CoderDojo are Irish winners of the European Citizen’s Prize from the European Parliament
CoderDojo is among the 50 winners of the European Citizen's Prize 2016 of the European Parliament. Since 2008, the prize has been awarded to citizens or organisations that contributed to promoting better mutual understanding and closer integration between citizens or to facilitating cross-border or transnational cooperation within the EU. The winners will receive a medal of honour at an award ceremony in their country and will be invited to a joint event in Brussels in October.
CoderDojo is a global network of free programming clubs for young people, set up in Cork, Ireland to give children between the ages of 7 and 17 the opportunity to learn how to code and develop websites, apps, programmes and games in an informal and creative environment. In addition to learning to code participants meet like-minded people and are exposed to the possibilities of technology.
Ten years ago Coder Dojo was active in 10 Member States. In January 2016, there were over 875+ verified Dojo clubs across 63 countries. There are now 32,000 young people actively learning how to code and create in more than 875 Dojos globally. Of these, more than 550 clubs are based across Europe reaching 20,000 young people. CoderDojo was nominated for the prize by Seán Kelly MEP (Ireland South).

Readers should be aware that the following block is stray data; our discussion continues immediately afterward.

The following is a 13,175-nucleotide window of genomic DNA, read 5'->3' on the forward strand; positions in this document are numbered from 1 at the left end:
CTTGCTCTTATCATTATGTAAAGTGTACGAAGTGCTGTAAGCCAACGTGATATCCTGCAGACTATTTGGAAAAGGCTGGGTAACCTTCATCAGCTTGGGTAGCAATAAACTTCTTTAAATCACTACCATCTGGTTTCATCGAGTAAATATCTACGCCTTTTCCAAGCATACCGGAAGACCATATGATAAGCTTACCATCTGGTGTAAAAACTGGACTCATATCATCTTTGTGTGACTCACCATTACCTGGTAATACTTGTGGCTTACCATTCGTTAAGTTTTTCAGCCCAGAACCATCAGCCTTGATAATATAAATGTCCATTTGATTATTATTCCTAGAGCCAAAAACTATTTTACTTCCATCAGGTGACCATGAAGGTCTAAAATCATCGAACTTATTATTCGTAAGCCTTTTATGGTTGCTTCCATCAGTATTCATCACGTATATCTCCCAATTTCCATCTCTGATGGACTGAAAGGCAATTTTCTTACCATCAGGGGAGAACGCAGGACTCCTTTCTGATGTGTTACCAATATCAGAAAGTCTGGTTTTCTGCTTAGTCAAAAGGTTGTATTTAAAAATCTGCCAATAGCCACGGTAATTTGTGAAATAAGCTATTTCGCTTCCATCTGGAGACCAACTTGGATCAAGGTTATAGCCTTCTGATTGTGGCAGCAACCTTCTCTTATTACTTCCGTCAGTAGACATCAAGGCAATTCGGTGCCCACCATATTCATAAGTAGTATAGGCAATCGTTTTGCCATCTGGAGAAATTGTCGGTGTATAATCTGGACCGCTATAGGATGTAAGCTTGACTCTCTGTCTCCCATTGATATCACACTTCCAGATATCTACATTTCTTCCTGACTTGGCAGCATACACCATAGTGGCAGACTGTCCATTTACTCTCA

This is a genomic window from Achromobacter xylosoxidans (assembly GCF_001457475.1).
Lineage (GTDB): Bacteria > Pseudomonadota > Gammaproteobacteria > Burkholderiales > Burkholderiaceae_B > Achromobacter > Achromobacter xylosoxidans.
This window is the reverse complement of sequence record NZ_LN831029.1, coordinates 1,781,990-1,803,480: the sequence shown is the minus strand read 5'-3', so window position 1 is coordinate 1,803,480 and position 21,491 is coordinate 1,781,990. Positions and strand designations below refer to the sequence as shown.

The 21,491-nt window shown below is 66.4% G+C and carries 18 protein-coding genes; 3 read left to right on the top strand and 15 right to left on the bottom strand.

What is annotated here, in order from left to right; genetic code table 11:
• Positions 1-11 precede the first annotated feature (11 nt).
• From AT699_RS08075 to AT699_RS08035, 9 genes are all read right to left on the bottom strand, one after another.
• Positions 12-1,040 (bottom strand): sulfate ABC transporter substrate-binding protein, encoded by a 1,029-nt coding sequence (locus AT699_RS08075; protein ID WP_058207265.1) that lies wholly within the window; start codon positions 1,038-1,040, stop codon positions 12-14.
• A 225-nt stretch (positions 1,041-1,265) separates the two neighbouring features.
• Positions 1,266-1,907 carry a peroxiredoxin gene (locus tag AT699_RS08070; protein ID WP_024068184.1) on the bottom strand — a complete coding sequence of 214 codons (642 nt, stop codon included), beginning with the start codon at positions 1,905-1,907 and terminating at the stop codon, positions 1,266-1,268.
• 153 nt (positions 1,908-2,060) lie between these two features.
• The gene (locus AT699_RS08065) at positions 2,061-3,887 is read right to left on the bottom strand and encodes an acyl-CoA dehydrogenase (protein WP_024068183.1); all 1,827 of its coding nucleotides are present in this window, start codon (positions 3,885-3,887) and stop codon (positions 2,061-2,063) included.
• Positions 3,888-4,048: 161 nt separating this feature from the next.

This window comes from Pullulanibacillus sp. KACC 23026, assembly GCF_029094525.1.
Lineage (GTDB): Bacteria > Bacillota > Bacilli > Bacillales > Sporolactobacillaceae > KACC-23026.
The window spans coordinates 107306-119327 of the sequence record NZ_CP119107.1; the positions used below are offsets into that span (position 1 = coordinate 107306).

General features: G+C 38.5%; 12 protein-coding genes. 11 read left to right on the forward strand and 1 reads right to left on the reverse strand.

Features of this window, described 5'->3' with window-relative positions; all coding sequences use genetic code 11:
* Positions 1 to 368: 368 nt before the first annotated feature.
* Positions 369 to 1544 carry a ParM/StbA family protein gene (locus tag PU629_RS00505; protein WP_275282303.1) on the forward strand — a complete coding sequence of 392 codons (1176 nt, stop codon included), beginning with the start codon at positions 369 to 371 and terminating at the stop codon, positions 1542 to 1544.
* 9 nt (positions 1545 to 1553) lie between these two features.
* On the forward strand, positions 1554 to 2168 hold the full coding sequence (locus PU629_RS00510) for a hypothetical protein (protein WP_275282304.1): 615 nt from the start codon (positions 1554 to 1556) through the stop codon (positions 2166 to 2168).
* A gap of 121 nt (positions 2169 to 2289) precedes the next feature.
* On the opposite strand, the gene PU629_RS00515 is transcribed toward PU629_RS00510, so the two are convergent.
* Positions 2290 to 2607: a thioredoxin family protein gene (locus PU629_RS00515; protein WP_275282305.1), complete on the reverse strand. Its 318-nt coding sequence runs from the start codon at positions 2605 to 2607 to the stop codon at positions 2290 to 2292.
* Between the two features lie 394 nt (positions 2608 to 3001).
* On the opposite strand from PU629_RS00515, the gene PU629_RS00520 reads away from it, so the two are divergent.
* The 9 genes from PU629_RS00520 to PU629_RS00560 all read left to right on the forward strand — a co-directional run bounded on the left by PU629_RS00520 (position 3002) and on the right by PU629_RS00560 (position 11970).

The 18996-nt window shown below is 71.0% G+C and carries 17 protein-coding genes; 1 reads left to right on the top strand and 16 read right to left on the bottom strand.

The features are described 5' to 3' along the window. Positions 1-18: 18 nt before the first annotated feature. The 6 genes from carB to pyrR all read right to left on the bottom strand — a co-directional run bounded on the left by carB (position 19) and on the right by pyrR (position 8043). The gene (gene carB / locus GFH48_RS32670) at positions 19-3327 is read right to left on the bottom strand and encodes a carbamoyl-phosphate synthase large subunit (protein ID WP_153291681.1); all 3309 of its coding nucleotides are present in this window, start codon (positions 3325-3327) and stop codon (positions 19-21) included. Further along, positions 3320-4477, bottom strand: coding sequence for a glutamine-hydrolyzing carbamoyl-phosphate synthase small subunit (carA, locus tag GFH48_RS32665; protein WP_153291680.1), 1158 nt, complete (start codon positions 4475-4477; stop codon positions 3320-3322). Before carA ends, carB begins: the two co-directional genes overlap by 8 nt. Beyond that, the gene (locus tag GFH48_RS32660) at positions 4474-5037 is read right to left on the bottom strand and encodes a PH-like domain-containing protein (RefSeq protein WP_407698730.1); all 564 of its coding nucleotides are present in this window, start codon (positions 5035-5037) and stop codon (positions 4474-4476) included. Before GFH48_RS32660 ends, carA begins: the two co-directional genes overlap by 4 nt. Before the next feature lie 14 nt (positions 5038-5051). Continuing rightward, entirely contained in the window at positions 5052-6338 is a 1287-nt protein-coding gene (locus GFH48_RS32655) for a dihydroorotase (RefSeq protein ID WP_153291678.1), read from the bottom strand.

Sean Kelly MEP for Ireland's South Constituency said:“I want to congratulate CoderDojo, Irish recipient of the European Citizen’s Prize for 2016. The clubs have inspired thousands of children and given them the confidence to pursue a career in technology and entrepreneurship. It is a wonderful success story - a truly deserved accolade,”
"In 2013, I hosted the first ever EU Dojo event in the European Parliament. At the time, CoderDojo was little over one year old and was active in 10 member states. Now, there are over 1,010 clubs in 63 countries, 665 of those clubs are Europe-based. That's remarkable growth,"
“It is estimated that there could be up to 825,000 EU-wide ICT vacancies by 2020, because the workforce lacks specialised technology skills. “We urgently need to increase the opportunities for young people to study and work in ICT, through the mainstreaming of coding and related ICT skills from early school days and via non-formal education such as CoderDojo.”
Notes for Editors
The European Citizen's Prize
The winners were selected on Wednesday 1 June by a Chancellery in Brussels, chaired by Vice-President Sylvie Guillaume (S&D, FR). The Members of the Chancellery are: VP Ildikó Gallo-Pelcz (EPP, HU), VP Anneli Jäätteemaki (ALDE, FI), VP Dimitrios Papadimoulis (GUE/NGL, GR), and former EP President Enrique Barón (S&D, ES).